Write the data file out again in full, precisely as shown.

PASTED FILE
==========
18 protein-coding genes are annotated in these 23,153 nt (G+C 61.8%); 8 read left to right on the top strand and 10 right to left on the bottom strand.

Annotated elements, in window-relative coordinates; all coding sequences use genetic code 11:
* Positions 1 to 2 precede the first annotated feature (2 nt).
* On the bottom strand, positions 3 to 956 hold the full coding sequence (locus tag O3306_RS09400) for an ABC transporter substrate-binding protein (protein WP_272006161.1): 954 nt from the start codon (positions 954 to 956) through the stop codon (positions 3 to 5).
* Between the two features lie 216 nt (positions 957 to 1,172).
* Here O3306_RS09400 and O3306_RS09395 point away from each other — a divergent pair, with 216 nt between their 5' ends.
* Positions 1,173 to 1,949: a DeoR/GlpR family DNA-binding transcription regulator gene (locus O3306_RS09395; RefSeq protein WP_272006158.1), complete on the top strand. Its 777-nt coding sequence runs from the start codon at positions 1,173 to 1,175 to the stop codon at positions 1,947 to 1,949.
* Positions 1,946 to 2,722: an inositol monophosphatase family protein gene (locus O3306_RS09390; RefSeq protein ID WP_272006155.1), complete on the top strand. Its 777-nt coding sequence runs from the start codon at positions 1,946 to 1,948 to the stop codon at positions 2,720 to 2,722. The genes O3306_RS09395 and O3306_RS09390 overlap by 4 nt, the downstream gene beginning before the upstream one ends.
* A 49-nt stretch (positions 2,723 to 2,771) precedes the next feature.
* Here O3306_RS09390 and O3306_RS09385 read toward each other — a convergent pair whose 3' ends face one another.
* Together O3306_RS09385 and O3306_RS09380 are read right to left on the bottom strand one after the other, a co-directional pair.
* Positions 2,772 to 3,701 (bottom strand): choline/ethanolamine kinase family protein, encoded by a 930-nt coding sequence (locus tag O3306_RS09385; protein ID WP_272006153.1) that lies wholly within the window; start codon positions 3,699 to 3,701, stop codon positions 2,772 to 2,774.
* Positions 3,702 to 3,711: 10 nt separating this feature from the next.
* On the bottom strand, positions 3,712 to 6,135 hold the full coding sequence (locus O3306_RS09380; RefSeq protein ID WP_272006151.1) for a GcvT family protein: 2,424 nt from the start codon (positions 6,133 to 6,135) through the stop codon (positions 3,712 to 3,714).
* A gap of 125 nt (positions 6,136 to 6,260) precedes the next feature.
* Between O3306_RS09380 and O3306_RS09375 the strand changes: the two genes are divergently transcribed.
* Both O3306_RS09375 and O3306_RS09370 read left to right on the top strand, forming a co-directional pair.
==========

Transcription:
18 protein-coding genes are annotated in these 23,153 nt (G+C 61.8%); 8 read left to right on the top strand and 10 right to left on the bottom strand.

Annotated elements, in window-relative coordinates; all coding sequences use genetic code 11:
* Positions 1 to 2 precede the first annotated feature (2 nt).
* On the bottom strand, positions 3 to 956 hold the full coding sequence (locus tag O3306_RS09400) for an ABC transporter substrate-binding protein (protein WP_272006161.1): 954 nt from the start codon (positions 954 to 956) through the stop codon (positions 3 to 5).
* Between the two features lie 216 nt (positions 957 to 1,172).
* Here O3306_RS09400 and O3306_RS09395 point away from each other — a divergent pair, with 216 nt between their 5' ends.
* Positions 1,173 to 1,949: a DeoR/GlpR family DNA-binding transcription regulator gene (locus O3306_RS09395; RefSeq protein WP_272006158.1), complete on the top strand. Its 777-nt coding sequence runs from the start codon at positions 1,173 to 1,175 to the stop codon at positions 1,947 to 1,949.
* Positions 1,946 to 2,722: an inositol monophosphatase family protein gene (locus O3306_RS09390; RefSeq protein ID WP_272006155.1), complete on the top strand. Its 777-nt coding sequence runs from the start codon at positions 1,946 to 1,948 to the stop codon at positions 2,720 to 2,722. The genes O3306_RS09395 and O3306_RS09390 overlap by 4 nt, the downstream gene beginning before the upstream one ends.
* A 49-nt stretch (positions 2,723 to 2,771) precedes the next feature.
* Here O3306_RS09390 and O3306_RS09385 read toward each other — a convergent pair whose 3' ends face one another.
* Together O3306_RS09385 and O3306_RS09380 are read right to left on the bottom strand one after the other, a co-directional pair.
* Positions 2,772 to 3,701 (bottom strand): choline/ethanolamine kinase family protein, encoded by a 930-nt coding sequence (locus tag O3306_RS09385; protein ID WP_272006153.1) that lies wholly within the window; start codon positions 3,699 to 3,701, stop codon positions 2,772 to 2,774.
* Positions 3,702 to 3,711: 10 nt separating this feature from the next.
* On the bottom strand, positions 3,712 to 6,135 hold the full coding sequence (locus O3306_RS09380; RefSeq protein ID WP_272006151.1) for a GcvT family protein: 2,424 nt from the start codon (positions 6,133 to 6,135) through the stop codon (positions 3,712 to 3,714).
* A gap of 125 nt (positions 6,136 to 6,260) precedes the next feature.
* Between O3306_RS09380 and O3306_RS09375 the strand changes: the two genes are divergently transcribed.
* Both O3306_RS09375 and O3306_RS09370 read left to right on the top strand, forming a co-directional pair.